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The Moscow Times, May 6, 2003

SPS Picks Kokh as Election Chief

By Andrei Zolotov Jr.

Alfred Kokh, one of the most colorful and controversial figures in both business and politics, will undertake next Monday the daunting task of managing the parliamentary election campaign for the liberal Union of Right Forces party.

"It will be a challenge," Kokh said in a telephone interview Monday.

The leadership of Union of Right Forces, or SPS, late last week appointed Kokh as the party's campaign manager for State Duma elections in December.

Kokh, an aggressive businessman and longtime associate of SPS co-founder Anatoly Chubais, is spearheading the campaign at a time when its chances of getting into the Duma are uncertain, with its ratings hovering around the 5 percent threshold. SPS has suffered a string of defections since its surprise success in 1999 elections, the latest of which was in March when the head of its executive council, Eldar Yanbukhtin, left to become the deputy secretary of pro-Kremlin United Russia's executive council. Yanbukhtin oversaw SPS's finances and campaign plans.

Kokh said Monday, however, that he was certain SPS could make it into the Duma in December.

"They say we only have two parties in Russia -- United Russia and the Communists," he said. "Well, if anybody tried to convince me that all of the interests and preferences of the people are spread between these two parties, I would disagree. This means there is a place for SPS."

Kokh said his candidacy was proposed by SPS leader Boris Nemtsov and supported by all senior SPS officials, downplaying media reports that his appointment signaled a weakening of Nemtsov, who epitomizes the oppositionist wing within SPS, and a strengthening of Chubais, who pushes for a pro-Kremlin stance.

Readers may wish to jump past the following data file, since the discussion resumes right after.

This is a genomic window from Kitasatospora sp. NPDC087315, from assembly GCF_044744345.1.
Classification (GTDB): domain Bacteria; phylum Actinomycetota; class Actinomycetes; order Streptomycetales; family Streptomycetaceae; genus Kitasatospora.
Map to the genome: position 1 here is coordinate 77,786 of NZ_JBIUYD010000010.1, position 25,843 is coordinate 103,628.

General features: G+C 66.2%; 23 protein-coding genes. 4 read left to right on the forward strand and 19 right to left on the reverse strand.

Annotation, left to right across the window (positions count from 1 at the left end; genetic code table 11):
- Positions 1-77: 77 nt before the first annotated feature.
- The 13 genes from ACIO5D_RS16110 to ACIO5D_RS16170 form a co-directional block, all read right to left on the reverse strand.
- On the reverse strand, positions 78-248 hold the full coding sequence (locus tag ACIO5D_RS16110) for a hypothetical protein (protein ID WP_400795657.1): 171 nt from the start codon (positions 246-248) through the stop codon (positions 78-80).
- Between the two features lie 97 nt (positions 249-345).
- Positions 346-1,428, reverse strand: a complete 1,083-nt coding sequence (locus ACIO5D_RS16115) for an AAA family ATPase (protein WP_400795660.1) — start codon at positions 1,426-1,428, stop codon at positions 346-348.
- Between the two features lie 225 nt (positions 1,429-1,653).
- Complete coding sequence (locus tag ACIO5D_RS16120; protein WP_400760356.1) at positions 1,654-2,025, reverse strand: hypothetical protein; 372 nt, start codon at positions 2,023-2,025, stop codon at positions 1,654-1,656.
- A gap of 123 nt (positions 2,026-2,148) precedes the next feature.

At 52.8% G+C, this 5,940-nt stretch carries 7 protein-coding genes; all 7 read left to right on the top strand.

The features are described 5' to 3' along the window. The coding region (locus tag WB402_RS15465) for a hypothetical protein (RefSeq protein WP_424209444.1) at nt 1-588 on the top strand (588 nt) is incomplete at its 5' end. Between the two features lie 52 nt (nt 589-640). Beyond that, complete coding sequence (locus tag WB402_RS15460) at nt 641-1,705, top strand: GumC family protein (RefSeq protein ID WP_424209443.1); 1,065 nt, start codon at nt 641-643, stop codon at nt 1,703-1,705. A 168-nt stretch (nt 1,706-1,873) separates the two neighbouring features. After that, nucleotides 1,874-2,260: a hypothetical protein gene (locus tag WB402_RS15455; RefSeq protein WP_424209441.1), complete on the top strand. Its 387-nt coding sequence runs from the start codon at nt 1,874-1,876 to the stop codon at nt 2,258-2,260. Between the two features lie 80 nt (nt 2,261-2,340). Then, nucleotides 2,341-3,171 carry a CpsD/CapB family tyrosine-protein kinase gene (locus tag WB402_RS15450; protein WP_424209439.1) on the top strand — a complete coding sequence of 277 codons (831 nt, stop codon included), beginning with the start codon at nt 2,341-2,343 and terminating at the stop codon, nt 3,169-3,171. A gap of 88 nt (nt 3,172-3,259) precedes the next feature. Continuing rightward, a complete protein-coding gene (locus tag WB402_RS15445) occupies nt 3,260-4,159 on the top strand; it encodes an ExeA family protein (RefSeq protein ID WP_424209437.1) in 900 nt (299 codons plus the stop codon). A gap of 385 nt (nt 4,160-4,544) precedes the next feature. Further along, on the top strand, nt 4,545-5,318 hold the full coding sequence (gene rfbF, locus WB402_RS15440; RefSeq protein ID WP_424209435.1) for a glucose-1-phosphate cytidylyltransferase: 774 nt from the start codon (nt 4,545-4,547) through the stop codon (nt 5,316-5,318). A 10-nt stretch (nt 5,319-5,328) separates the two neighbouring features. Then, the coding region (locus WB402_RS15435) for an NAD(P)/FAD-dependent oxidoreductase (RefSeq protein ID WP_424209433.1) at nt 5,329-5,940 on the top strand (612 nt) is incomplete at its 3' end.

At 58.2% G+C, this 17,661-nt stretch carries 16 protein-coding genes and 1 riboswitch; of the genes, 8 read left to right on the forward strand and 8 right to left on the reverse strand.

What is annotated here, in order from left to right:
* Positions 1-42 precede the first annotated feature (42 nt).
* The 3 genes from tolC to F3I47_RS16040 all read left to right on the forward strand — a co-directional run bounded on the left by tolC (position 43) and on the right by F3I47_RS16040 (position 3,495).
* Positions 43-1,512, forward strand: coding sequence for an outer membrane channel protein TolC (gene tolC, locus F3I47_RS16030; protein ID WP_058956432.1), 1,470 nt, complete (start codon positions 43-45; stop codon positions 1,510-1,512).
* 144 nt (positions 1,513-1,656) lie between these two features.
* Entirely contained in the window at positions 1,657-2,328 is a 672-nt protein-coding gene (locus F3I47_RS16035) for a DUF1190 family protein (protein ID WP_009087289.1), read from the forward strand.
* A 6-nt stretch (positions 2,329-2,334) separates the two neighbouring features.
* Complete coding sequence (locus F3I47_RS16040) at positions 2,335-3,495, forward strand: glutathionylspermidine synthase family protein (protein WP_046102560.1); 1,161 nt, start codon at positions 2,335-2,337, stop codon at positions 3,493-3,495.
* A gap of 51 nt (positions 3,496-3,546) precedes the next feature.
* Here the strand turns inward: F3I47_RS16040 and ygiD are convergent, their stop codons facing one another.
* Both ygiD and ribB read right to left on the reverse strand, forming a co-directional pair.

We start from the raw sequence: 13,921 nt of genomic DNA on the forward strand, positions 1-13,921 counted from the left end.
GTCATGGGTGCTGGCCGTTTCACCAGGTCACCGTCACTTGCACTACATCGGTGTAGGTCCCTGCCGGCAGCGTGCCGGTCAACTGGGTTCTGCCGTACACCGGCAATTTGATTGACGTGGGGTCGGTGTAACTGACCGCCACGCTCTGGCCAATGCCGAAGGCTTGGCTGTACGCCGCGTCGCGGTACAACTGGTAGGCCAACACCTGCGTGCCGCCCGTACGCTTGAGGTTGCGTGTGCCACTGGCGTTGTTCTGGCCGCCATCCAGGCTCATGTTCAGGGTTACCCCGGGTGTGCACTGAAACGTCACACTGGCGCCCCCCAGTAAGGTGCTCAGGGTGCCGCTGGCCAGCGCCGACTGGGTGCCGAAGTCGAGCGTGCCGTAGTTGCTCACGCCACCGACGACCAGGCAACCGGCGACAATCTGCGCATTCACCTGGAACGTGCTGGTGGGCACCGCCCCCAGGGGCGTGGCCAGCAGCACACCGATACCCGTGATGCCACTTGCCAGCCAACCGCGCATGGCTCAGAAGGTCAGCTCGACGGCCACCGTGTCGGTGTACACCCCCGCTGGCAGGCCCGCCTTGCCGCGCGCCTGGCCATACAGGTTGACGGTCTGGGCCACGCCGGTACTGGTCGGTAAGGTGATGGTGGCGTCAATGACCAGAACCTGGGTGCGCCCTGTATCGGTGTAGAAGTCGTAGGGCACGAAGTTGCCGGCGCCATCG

Gazeta and Kommersant reported Monday that Nemtsov also nominated several other candidates for the post, including Deputy Press Minister Vladimir Grigoryev and former deputy NTV head Rafael Akopov. But Kokh won as a person with not only strong management skills and ties to big business but a record as an SPS ally, the newspapers said.

"Kokh is a real fighter, an excellent manager and absolutely right-wing in his ideology," Deputy Duma Speaker Irina Khakamada said on Ekho Moskvy.

Kokh got a chance to showcase his management skills when, as head of Gazprom-Media in 2001, he wrangled control of NTV television and its sister companies from Vladimir Gusinsky. He quit the post in October 2001 when it became clear that Gazprom would not sell its media assets as earlier promised.

Kokh began his career working with Chubais on privatization programs in St. Petersburg. He helped oversee the notorious loans-for-shares auctions of 1995 and 1996 when he worked first as a deputy state property minister and then state property minister. Disgraced after the disastrous sale of a stake in Svyazinvest in 1997 and under fire for allegedly accepting a bribe in the form of an inflated book fee, Kokh retreated from public life to run the Montes Auri investment fund.

Kokh attempted to win a seat on the Federation Council last year but withdrew his candidacy after the vote in the Leningrad region's legislative assembly was challenged in court. The challenge was seen as a sign that he was not in the Kremlin's good graces.

Nikolai Petrov, a political analyst with the Carnegie Moscow Center, said it was unclear whether Kokh would be able to improve SPS's electoral chances. He said SPS was seriously wounded by the defection of Yanbukhtin -- a former advertising executive who previously worked for Fatherland-All Russia and the Communists -- and that he was privy to "many financial secrets" in SPS.

Petrov said SPS leaders chose Kokh's political loyalty and management skills over his tarnished image, which Kokh "cynically uses to his advantage."

"SPS has enough people on board who are vulnerable to criticism during the election campaign," Petrov said, referring primarily to Chubais. "Kokh adds to this burden."

Viktor Peshkov, the Communist Party's campaign manager, said Monday that Kokh's appointment would not affect the Communists' bid. "We are fighting for completely different electorates," he said by telephone. "We don't overlap at all ideologically."

It appears that SPS's main struggle will be with Yabloko, which the Kremlin reportedly favors over SPS, and the liberal wing of United Russia.

Yabloko spokesman Sergei Loktionov said Monday that his party has not made a final decision on who will run its campaign. Currently, Duma Deputy Sergei Mitrokhin is in charge of campaign media affairs, and staffer Daniel Meshcheryakov runs the "field work" with voters, he said.

Kokh said he is on vacation and will start his new job next Monday.


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State Duma elections 2003

The Moscow Times, May 6, 2003

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